Global stocks have been rallying despite myriad geopolitical risks — Brexit, another terror attack in France in mid-July, and the attempted coup in Turkey a day later — that might have depressed stocks earlier this year or last year, according to Jeffrey Kleintop, senior vice president and chief global investment strategist for Charles Schwab. He wrote in his latest market commentary that the reason for this surprising turn is that earning expectations are increasing again.
“Analysts seem to be catching up with surprisingly solid global economic data,” he wrote. Economic data for the Group of 10 (G10) countries, which includes the United States, Canada, Japan, United Kingdom, Germany, France, Italy, Belgium, the Netherlands, Sweden and Switzerland, is exceeding economists’ expectations and “stock analysts’ have been forced to raise their earnings estimates.”
Kleintop noted that the upturn that began in March covers multiple countries and multiple sectors. “Earnings expectations for stocks in the industrials, energy, materials, consumer staples and information technology sectors have joined the health care, utilities and telecom sectors of the MSCI World Index with an improving outlook since February,” he wrote. The consumer discretionary sector, while not improving, isn’t declining either; the only declining sector is financials. ”Perhaps if interest rates halted their decline it may help to reverse the [earnings per share] revision trends in the financials sector,” he wrote.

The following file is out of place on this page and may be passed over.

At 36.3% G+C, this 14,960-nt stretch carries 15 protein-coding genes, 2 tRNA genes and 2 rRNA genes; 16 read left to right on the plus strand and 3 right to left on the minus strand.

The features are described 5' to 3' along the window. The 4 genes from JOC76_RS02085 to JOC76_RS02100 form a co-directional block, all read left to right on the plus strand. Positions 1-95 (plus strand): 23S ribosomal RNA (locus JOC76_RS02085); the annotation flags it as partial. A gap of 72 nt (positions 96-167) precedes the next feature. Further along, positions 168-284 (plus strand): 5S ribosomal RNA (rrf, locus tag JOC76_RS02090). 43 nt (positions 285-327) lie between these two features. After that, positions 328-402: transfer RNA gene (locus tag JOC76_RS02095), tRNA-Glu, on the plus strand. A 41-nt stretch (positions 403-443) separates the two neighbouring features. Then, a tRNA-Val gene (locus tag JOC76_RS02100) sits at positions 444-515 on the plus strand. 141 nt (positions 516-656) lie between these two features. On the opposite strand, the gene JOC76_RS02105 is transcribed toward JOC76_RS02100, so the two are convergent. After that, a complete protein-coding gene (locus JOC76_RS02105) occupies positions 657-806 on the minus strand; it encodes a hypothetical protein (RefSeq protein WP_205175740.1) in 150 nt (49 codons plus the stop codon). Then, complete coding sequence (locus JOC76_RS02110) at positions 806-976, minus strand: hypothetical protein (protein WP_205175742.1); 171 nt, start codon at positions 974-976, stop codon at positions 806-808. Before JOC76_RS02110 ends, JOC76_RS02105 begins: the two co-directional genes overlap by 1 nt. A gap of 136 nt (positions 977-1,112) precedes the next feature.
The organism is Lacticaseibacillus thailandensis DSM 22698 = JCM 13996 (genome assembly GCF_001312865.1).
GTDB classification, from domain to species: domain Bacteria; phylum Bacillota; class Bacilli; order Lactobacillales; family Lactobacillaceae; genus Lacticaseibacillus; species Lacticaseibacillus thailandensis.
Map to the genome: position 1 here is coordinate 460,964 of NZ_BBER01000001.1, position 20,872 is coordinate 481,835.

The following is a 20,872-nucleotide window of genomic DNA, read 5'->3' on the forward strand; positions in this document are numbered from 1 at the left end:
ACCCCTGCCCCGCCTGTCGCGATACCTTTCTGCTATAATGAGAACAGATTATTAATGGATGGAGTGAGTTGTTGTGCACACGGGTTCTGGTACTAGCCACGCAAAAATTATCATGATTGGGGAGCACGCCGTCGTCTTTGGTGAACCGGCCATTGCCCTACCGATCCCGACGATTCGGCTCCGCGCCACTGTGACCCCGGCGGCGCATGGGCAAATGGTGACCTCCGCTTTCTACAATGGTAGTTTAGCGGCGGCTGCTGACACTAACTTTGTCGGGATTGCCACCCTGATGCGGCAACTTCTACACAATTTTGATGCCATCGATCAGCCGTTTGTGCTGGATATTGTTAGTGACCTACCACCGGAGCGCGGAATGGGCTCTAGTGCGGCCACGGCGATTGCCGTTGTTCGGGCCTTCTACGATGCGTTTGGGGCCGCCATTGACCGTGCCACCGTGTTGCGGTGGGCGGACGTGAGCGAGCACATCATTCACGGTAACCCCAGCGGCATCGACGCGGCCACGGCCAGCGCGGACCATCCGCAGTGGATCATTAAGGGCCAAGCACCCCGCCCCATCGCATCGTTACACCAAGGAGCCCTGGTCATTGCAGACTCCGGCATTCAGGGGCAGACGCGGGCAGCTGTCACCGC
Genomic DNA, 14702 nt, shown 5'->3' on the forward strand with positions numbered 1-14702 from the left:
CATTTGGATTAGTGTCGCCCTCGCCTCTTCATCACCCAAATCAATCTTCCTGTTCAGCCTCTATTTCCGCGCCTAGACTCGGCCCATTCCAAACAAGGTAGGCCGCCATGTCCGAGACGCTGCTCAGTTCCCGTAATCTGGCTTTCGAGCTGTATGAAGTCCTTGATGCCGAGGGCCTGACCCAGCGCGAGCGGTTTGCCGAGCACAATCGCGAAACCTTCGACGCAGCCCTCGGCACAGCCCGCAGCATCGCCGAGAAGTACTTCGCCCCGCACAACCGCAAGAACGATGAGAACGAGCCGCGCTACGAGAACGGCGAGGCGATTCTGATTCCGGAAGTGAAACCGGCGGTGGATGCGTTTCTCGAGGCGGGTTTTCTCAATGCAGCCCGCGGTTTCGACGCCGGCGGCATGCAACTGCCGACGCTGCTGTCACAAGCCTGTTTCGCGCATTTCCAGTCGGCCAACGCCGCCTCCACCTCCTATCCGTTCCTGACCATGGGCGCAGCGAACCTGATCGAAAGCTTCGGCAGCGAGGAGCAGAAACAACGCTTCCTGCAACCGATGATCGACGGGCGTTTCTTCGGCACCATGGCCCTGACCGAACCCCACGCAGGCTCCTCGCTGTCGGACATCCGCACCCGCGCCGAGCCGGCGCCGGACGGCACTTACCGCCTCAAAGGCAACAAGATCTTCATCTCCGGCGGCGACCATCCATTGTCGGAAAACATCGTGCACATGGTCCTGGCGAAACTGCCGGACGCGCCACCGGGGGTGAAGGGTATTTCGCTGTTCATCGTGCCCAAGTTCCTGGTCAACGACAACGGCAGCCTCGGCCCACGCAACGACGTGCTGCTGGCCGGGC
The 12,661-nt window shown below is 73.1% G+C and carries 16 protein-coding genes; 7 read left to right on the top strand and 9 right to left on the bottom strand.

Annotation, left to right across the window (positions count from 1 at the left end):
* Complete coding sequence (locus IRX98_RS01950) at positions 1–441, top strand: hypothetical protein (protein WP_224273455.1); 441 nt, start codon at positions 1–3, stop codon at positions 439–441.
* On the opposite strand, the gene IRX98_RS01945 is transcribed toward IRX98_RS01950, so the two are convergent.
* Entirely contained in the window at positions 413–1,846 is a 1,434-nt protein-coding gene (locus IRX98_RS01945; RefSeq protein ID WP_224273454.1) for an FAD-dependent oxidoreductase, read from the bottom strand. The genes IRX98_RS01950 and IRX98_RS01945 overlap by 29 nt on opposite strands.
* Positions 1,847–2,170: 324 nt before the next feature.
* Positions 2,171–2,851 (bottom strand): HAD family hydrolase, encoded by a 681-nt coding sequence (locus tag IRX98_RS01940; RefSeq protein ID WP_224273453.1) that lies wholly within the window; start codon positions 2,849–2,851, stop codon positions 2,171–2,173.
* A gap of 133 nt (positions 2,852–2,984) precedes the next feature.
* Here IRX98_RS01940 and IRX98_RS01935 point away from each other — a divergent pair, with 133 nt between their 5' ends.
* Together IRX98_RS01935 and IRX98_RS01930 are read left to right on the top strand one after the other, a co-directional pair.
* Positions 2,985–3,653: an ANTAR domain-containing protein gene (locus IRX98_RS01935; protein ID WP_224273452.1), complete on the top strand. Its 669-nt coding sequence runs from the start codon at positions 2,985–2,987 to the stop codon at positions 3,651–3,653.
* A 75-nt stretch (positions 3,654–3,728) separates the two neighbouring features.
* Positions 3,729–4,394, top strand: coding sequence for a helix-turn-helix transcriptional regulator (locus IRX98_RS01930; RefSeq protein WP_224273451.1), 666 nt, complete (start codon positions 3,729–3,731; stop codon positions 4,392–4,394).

The Brexit vote wasn’t enough to depress stocks, even in Europe, according to Kleintop. In fact, the International Monetary Fund updated its forecast following the vote by “shaving 0.1% off of global growth for both 2016 and 2017.” Kleintop expects global growth to reach the 3.1% rate seen in 2015, followed by a “modest acceleration” to 3.4% next year.
“While the global growth outlook is relatively stable, it remains below-average and vulnerable to shocks. Without stronger global economic growth, earnings may stabilize but are unlikely to post a powerful rebound,” he wrote.
Kleintop added that the “so-called ‘fear gauges,’ or stock market volatility indexes, for the United States (VIX) and Europe (VSTOXX) are in line with some of the lowest levels of the past year and a half. However, if earnings estimates should roll back over due to a shock or deterioration in the global economic data, stocks are unlikely to be as resilient to geopolitical developments.”
— Read Exploring Volatility With the Inventor of the VIX on ThinkAdvisor.